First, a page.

Viewability Inventory Remains Stagnant Despite Industry Push: Report

Viewability Inventory Remains Stagnant Despite Industry Push: Report

The amount of ad inventory that is deemed viewable has stayed at 42 per cent, despite the industry’s concerted push to trade on viewable impressions in recent months, claims a report from ad tech company Integral Ad Science.

However when ads are placed with the publisher directly, instead of through a media agency, it increases slightly to 45 per cent.

An ad is considered viewable if more than 50 per cent of its pixels are on display for at least one second, two if the ad is video.

Many media agencies have announced their own intentions to trade on viewable impressions for their clients – such as GroupM’s 100 per cent viewability commitment and IPG’s Project Quality – however not everyone is convinced trading on viewable impressions is the way to go.

Outgoing CEO of the Interactive Advertising Bureau (IAB) Alice Manners continues to stress the technology is not quite there yet to move completely to trading on viewable impressions.

“There is still work that needs to be done in this marketplace,” said Manners in a recent interview, “both from an education perspective and tackling some of the challenges that we have before we’re in a comfortable position to be able to trade on viewable impressions.

Echoing that, there’s still a long way to go, conceded James Diamond, managing director at Integral Ad Science.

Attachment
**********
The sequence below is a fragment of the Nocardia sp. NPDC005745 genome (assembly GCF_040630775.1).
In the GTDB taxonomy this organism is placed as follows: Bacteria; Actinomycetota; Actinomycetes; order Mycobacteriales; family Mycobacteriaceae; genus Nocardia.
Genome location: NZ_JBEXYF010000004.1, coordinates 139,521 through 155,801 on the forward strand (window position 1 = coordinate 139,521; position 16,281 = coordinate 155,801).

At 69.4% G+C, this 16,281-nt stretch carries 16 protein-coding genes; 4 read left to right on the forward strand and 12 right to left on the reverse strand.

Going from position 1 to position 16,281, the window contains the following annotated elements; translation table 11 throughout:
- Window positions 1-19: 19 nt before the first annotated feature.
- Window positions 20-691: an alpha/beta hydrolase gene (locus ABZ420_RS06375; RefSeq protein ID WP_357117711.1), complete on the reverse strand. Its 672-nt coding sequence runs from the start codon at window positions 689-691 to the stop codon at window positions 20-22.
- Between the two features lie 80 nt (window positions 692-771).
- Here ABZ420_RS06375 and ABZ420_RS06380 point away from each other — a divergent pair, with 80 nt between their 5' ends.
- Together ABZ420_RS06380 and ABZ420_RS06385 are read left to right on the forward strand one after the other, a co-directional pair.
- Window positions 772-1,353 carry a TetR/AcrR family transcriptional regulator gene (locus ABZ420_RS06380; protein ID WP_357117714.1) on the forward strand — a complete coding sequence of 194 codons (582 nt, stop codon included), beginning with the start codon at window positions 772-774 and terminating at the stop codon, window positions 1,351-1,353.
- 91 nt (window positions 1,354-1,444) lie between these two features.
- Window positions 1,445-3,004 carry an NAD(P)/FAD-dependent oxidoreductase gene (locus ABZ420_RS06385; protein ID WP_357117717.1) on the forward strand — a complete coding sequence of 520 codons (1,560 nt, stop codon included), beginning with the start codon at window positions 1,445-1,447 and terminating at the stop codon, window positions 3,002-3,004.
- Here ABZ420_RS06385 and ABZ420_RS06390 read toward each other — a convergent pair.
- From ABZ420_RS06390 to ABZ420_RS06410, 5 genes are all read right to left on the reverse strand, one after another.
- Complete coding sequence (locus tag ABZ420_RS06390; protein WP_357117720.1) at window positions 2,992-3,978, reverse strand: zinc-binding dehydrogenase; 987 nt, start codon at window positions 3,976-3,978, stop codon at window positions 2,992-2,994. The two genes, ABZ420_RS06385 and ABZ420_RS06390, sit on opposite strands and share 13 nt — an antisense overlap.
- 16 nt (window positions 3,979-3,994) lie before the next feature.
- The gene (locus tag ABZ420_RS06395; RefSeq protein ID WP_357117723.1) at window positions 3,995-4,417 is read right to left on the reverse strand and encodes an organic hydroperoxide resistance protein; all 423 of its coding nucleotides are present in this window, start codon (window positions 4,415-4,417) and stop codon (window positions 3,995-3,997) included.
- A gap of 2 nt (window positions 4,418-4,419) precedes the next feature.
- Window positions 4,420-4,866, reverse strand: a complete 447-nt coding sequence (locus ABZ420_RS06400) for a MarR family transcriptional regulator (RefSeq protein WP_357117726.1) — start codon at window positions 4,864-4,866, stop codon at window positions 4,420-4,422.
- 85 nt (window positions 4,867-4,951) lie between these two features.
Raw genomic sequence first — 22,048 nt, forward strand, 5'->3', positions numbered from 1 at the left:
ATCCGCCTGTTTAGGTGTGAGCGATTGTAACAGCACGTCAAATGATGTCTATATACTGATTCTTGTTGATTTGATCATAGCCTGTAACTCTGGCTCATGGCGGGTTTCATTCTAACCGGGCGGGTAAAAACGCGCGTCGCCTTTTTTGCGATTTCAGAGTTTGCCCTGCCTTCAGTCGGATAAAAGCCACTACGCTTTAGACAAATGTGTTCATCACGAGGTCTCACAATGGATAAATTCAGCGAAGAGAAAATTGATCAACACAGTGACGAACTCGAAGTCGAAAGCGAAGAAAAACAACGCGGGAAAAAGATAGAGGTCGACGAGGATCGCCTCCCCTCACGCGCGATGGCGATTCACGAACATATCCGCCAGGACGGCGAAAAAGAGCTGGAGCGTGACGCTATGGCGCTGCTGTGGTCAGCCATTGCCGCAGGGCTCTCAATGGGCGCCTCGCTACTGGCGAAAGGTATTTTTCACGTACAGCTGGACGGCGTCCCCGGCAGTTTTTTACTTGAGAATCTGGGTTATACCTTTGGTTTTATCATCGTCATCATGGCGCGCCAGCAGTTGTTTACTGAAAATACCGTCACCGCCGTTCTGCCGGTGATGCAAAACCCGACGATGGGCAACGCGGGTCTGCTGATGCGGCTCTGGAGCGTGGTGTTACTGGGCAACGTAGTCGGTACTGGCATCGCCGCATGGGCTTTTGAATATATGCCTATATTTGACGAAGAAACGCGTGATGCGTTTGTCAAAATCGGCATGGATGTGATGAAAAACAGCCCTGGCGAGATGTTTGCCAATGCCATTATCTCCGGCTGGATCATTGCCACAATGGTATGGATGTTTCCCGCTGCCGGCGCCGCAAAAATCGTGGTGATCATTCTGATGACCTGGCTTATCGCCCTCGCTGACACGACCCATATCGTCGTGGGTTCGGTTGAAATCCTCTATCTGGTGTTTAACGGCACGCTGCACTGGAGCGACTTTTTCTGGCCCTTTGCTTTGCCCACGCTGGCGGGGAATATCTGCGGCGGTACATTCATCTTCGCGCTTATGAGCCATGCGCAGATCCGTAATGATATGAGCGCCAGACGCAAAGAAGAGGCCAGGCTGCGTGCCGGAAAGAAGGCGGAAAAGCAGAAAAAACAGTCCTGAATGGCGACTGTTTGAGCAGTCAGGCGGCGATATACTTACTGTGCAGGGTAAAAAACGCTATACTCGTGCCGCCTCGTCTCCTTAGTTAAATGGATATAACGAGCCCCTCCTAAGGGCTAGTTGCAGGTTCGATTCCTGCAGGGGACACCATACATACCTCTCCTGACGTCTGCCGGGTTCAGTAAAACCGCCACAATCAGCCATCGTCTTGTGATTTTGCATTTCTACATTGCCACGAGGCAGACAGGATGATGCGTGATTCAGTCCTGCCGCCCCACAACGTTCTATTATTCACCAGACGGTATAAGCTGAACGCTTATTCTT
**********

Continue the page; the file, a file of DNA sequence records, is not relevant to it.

“We know some media agencies are now pushing viewability minimums or guarantees,” he said.

“Hopefully that will improve viewability across the board this year, but there’s still a long way to travel. I fear those, without agreements with publishers in place are losing out, and they could see their viewability rates actually decline.”

Besides measuring viewability, the media quality report from Intergal Ad Science looked at brand safety and ad fraud – a big concern in the industry.

The report found 13 per cent of inventory placed – not just viewable inventory – was considered to have potential risk for brand safety. And it means there’s more reason than ever for advertisers to take more control of their media planning.

“Volatility in world affairs makes news sites a particular concern for brand safety,” said Diamond. “Buyers need to consider an individual-page-based approach rather than a domain focused assessment, as well as employing tailored thresholds rather than a singular ‘safe/unsafe’ rating.”

Still, there was good news on the ad fraud front, with the practice slipping down 1.8 per cent to 5.1 per cent.

Check out the infographic above for more info.

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